Pacific Garbage Patch

What is the great pacific garbage patch?

The Great Pacific Garbage Patch, also commonly referred to as the Pacific Trash Vortex, is an ocean gyre of marine debris located in the central North Pacific Ocean. This patch extends over an indeterminate area that has garnered estimates ranging widely depending upon the degree of plastic concentration used to define the affected area. As an ocean grye, the Pacific Garbage Patch is characterized as a large system of rotating ocean currents involved with large wind movements. In turn, these are tremendous-in-scale patches of floating garbage and debris that remain dormant in our world's oceans.

The patch is recognized by exceptionally high concentrations of pelagic plastics, debris and chemical sludge that have been trapped by the currents of the North Pacific Gyre. Despite the Great Pacific Garbage Patch's size and density, it is not visible from satellite photography because it consists primarily of suspended particulates located in the upper water column. A water column is a conceptual column of water from the surface to the very bottom-based sediments. Typically, a water column concept is used chiefly for environmental studies that evaluate the stratification or mixing of the thermal or chemically stratified layers in a lake, stream or ocean.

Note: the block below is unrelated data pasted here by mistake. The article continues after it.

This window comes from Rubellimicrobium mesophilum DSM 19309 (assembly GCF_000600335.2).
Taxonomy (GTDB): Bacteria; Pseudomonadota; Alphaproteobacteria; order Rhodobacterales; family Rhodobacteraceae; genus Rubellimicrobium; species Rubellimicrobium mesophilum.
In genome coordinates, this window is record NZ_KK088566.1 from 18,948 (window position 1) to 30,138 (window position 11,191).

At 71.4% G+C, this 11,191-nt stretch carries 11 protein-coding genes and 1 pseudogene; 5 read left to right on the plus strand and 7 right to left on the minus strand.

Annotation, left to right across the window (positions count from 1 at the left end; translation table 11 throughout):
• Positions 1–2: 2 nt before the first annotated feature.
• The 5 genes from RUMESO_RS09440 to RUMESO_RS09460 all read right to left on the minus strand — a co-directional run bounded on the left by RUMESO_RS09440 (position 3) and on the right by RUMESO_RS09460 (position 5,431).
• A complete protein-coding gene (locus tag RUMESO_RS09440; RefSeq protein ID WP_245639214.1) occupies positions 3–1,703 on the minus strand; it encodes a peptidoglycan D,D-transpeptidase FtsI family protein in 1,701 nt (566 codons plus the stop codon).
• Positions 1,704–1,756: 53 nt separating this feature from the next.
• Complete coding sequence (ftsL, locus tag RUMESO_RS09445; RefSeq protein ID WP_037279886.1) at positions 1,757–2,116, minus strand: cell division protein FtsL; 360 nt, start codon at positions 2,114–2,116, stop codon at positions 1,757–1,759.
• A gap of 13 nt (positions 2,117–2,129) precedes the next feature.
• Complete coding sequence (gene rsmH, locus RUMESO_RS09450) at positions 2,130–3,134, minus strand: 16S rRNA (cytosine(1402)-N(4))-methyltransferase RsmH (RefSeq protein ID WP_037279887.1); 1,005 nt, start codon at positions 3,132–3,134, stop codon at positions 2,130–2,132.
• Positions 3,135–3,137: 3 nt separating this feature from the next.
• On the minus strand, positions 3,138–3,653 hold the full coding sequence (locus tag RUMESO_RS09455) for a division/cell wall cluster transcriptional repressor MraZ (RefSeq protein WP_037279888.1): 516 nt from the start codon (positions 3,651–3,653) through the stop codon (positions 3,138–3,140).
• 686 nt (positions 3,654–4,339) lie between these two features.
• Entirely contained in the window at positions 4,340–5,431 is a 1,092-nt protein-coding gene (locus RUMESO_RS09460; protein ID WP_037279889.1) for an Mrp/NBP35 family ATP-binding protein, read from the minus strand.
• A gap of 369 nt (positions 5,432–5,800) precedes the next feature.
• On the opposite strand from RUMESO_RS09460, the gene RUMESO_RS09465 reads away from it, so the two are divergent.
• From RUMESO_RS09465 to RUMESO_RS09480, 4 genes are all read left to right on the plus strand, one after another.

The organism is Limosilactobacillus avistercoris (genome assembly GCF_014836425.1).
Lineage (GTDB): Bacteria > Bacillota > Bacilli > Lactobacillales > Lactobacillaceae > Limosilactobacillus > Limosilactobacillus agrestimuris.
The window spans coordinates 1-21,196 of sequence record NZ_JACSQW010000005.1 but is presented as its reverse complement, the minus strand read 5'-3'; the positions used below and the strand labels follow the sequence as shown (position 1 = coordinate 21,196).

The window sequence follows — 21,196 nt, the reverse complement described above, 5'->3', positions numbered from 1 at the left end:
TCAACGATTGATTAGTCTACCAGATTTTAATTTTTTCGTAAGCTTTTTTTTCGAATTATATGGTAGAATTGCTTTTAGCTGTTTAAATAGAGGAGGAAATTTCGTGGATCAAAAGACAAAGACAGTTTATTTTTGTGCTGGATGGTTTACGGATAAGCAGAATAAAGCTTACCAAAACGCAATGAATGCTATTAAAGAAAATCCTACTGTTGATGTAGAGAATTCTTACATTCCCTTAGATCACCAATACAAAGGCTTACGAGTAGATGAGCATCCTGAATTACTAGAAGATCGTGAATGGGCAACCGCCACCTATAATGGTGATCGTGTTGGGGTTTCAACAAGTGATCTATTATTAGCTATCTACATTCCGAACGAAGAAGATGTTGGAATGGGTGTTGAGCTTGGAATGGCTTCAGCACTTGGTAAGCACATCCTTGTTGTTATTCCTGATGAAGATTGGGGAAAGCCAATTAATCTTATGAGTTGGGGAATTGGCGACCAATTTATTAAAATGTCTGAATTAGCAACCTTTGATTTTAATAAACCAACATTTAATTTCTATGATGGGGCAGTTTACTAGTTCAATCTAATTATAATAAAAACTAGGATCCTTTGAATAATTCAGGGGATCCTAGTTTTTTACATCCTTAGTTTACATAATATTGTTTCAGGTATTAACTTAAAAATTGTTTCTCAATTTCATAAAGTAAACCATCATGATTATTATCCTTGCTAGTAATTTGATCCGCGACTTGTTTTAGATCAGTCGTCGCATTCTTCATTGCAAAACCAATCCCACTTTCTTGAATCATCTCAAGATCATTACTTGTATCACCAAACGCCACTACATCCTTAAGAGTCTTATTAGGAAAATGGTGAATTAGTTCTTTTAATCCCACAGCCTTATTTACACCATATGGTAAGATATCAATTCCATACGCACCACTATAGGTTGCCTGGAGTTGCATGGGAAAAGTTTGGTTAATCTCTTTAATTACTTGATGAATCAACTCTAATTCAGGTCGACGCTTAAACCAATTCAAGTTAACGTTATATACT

Predicted in a paper published by the National Oceanic and Atmospheric Administration of the United States in 1988, the Great Pacific Garbage Patch prophecy was based upon results that were obtained by several Alaska-based researchers between the years of 1985 and 1988. These researchers measured neustonic plastic in the North Pacific Ocean and found extremely high concentrations of marine debris that began accumulating in regions governed by ocean currents.

Although the size of the Great Pacific Garbage Patch remains unknown, large items that are readily visible from a boat deck are found to be uncommon. Most debris consists of small plastic particles that are suspended at or just below the water's surface, which makes it nearly impossible to detect by any means of aircraft or satellite. Estimates of the size of the Garbage Patch have ranged from 270,000 square miles to 5,800,000 square miles, which has been deemed twice the size of the continental United States. However, such estimates remain conjectural given the complexities of sampling and the overall need to assess findings against other areas.